11. C. A. Galvez et al., “Influence of Knowledge and Attitude on Lifestyle Practices Among Seventh-Day Adventists in Metro Manila, Philippines,” Journal of Religion and Health (2020). doi.org/10.1007/s10943-020-01091-8.
  12. Icek Ajzen, “Perceived Behavioral Control, Self-efficacy, Locus of Control, and the Theory of Planned Behavior,” Journal of Applied Social Psychology 32:4 (2002): 665-683. doi.org/10.1111/j.1559-1816.2002.tb00236.x.
  13. Bao-Liang Zhong et al., “Knowledge, Attitudes, and Practices Towards COVID-19 Among Chinese Residents During the Rapid Rise Period of the COVID-19 Outbreak: A Quick Online Cross-sectional Survey,” International Journal of Biological Sciences 16:10 (2020): 1,745-1,752: https://www.ncbi.nlm.nih.gov/pmc/articles/PMC7098034; see also: Oluwaseyitan Adesegun et al., “The COVID-19 Crisis in Sub-Saharan Africa: Knowledge, Attitudes, and Practices of the Nigerian Public,” The American Journal of Tropical Medicine and Hygiene 103:5 (2020): 1,997-2,004. doi:10.4269/ajtmh.20-0461.
  14. World Health Organization, “Infodemic”: https://www.who.int/health-topics/infodemic#tab=tab_1.
  15. Tara Tancred et al., “Integrating Health Education in Academic Lessons: Is This the Future of Health Education in Schools: A Commentary,” Journal of School Health 87:11 (2017): 807-810. doi.10.1111/josh.12554.
  16. https://www.healthministries.com/wp-content/uploads/2020/08/YA-Participant.Final.NoMarks.pdf.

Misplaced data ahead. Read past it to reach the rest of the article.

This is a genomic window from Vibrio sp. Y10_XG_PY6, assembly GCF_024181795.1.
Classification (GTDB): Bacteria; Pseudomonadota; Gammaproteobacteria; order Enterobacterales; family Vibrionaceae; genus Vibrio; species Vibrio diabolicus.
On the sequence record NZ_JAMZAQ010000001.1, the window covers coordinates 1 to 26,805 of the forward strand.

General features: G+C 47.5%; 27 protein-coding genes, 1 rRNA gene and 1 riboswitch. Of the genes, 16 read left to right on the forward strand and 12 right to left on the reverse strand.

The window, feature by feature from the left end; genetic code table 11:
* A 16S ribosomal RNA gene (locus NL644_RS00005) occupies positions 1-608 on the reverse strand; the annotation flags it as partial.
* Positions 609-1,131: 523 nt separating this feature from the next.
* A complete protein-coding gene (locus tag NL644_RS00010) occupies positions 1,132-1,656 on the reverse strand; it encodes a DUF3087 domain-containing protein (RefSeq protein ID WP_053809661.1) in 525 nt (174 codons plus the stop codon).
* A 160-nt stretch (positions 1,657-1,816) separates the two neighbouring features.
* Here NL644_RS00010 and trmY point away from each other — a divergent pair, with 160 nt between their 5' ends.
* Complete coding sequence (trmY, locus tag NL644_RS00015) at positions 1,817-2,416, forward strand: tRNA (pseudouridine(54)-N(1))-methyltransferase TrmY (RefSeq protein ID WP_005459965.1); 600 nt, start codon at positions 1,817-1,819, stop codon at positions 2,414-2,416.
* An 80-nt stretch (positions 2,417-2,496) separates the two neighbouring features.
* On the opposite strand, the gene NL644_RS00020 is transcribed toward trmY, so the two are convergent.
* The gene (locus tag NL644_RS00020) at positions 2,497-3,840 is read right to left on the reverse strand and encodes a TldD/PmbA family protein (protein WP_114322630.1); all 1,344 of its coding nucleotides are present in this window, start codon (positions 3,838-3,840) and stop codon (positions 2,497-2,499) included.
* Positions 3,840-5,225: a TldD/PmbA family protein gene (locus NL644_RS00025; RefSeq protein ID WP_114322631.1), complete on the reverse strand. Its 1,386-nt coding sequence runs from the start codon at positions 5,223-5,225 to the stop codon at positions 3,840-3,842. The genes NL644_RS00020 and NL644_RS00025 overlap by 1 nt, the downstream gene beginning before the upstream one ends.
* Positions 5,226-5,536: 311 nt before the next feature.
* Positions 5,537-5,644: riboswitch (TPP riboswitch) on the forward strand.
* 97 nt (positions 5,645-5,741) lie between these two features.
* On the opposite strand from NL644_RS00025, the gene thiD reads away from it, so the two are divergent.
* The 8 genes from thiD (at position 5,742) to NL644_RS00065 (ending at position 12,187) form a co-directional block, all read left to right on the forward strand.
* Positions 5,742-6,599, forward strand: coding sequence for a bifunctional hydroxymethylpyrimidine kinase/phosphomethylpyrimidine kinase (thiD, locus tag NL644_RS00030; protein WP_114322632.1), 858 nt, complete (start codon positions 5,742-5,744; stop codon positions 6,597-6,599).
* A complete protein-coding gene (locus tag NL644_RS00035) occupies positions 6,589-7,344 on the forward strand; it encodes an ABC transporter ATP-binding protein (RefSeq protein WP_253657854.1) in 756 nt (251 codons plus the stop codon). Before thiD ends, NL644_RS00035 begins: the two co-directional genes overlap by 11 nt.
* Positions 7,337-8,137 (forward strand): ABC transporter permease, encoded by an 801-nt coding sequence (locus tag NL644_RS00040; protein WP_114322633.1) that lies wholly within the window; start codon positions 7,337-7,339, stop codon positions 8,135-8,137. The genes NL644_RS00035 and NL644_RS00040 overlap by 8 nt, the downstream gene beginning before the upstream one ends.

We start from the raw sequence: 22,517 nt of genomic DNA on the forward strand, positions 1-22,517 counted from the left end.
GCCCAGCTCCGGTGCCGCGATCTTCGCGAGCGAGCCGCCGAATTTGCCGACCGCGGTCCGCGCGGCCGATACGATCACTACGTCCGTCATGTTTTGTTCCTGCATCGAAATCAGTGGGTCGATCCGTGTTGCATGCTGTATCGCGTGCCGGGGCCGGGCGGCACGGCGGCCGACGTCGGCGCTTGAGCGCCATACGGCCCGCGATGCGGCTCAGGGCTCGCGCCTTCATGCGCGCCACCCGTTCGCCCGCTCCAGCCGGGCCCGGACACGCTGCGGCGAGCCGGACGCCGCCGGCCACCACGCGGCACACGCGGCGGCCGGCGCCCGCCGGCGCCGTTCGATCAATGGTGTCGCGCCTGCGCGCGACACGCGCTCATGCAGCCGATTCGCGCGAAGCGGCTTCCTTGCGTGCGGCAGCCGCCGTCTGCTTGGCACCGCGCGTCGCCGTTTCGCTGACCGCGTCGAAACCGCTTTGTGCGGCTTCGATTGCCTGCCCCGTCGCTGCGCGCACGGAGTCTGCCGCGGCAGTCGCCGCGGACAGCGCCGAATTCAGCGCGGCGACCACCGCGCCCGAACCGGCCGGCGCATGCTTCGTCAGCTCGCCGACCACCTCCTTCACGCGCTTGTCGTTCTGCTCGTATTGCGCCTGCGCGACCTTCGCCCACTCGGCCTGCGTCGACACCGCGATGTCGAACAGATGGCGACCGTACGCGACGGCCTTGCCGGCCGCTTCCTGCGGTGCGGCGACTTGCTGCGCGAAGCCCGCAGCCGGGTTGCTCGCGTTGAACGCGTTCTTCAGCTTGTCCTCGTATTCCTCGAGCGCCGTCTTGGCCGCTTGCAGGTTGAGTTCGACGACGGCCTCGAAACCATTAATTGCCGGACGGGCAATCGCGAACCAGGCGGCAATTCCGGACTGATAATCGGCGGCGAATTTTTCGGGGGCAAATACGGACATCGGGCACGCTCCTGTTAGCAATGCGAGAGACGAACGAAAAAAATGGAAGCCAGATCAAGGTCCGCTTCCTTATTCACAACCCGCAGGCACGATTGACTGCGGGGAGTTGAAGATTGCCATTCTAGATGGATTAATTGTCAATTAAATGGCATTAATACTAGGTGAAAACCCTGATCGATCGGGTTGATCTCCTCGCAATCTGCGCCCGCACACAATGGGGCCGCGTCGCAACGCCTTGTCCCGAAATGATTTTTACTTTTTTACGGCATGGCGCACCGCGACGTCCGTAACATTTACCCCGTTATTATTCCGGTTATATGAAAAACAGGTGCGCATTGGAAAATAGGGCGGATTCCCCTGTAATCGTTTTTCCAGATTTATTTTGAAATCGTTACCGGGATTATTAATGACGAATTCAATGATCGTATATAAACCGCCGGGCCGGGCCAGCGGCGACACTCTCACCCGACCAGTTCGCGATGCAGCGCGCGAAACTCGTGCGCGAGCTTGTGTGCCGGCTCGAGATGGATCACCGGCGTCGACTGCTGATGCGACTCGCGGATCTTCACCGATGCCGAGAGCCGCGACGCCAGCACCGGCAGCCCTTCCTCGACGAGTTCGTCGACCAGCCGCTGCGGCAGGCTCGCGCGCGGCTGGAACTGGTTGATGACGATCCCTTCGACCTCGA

17. United Nations Economic and Social Council, “#Youth2015: Realizing the Future They Want” (2014): https://www.un.org/en/ecosoc/youth2014/pdf/summary.pdf; General Conference of Seventh-day Adventists, “Research Projects Commissioned by General Conference Officers” (2018):
    https:// www.adventistresearch.org/research_reports
    . These statistical reports revealed from demographic data collected by researchers at the University of Eastern Africa, Baraton, Kenya, that in 2018, people under 30 years old made up 40.9 percent of the church’s membership in the Southern Africa-Indian Ocean Division, 38.6 percent in the West-Central Africa Division, and 32.9 percent in the East-Central Africa Division. This is an average youth membership of 37.4 percent in Sub-Saharan Africa
  18. Carol Tasker, “Teachers: The People Who Make the Difference in Adventist Education,” The Journal of Adventist Education 81:3 (July-September 2019): 3, 47: https://www.journalofadventisteducation.org/en/2019.81.3.1.
  19. Caveat: This study had potential limitations. The self-report methodology could result in social desirability bias and impact results. A strategy to address this is to use interval options for responses. This approach was used in questionnaire development.
  20. Derya Oktar Ergur makes a cogent case for the necessity of teachers possessing emotional intelligence in “How Can Education Professionals Become Emotionally Intelligent?” Science Direct Procedia Social and Behavioral Sciences 1 (2009): 1,023-1,028.
  21. S. Boettcher-Dale and J. Taylor, “Do as I Do: The Importance of the Clinical Instructor as Role Model, The Journal of Extra-corporeal Technology 26:3 (1994): 140-142: https://www.semanticscholar.org/paper/Do-as-I-do%3A-the-importance-of-the-clinical-as-role-Boettcher-Dale-Taylor/d0cc1447766cfd2ead18110c43802b01d69f216e.
  22. Education researchers encourage the use of multidisciplinary, interdisciplinary, and transdisciplinary approaches to facilitate wholistic learning among students. Unpacking these terms can show why they are an important tool for educators. See the work of Ineta Helmane and Ilze Briška, “What Is Developing Integrated or Interdisciplinary or Multidisciplinary or Transdisciplinary Education in School?” Signum Temporis 9:1 (2017): 7-15. doi.10.1515/sigtem-2017-0010.